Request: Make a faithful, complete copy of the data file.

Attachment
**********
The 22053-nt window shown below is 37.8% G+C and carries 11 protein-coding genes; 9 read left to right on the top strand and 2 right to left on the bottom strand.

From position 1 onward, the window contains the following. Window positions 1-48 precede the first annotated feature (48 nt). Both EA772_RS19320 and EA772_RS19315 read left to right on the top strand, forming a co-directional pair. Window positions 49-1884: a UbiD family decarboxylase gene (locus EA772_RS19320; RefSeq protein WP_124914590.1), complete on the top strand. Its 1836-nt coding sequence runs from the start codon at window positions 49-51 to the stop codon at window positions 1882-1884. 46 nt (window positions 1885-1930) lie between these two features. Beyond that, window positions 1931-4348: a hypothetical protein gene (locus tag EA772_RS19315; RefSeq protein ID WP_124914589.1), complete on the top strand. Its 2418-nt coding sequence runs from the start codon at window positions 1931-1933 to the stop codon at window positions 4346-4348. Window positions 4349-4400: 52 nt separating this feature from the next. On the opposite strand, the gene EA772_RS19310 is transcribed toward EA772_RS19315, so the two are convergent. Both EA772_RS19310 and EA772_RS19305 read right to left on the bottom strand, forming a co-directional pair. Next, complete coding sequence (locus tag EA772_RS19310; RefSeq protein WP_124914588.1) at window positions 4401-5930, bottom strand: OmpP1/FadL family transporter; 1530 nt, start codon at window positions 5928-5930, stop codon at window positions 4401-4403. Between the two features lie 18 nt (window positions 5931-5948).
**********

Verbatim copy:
The 22053-nt window shown below is 37.8% G+C and carries 11 protein-coding genes; 9 read left to right on the top strand and 2 right to left on the bottom strand.

From position 1 onward, the window contains the following. Window positions 1-48 precede the first annotated feature (48 nt). Both EA772_RS19320 and EA772_RS19315 read left to right on the top strand, forming a co-directional pair. Window positions 49-1884: a UbiD family decarboxylase gene (locus EA772_RS19320; RefSeq protein WP_124914590.1), complete on the top strand. Its 1836-nt coding sequence runs from the start codon at window positions 49-51 to the stop codon at window positions 1882-1884. 46 nt (window positions 1885-1930) lie between these two features. Beyond that, window positions 1931-4348: a hypothetical protein gene (locus tag EA772_RS19315; RefSeq protein ID WP_124914589.1), complete on the top strand. Its 2418-nt coding sequence runs from the start codon at window positions 1931-1933 to the stop codon at window positions 4346-4348. Window positions 4349-4400: 52 nt separating this feature from the next. On the opposite strand, the gene EA772_RS19310 is transcribed toward EA772_RS19315, so the two are convergent. Both EA772_RS19310 and EA772_RS19305 read right to left on the bottom strand, forming a co-directional pair. Next, complete coding sequence (locus tag EA772_RS19310; RefSeq protein WP_124914588.1) at window positions 4401-5930, bottom strand: OmpP1/FadL family transporter; 1530 nt, start codon at window positions 5928-5930, stop codon at window positions 4401-4403. Between the two features lie 18 nt (window positions 5931-5948).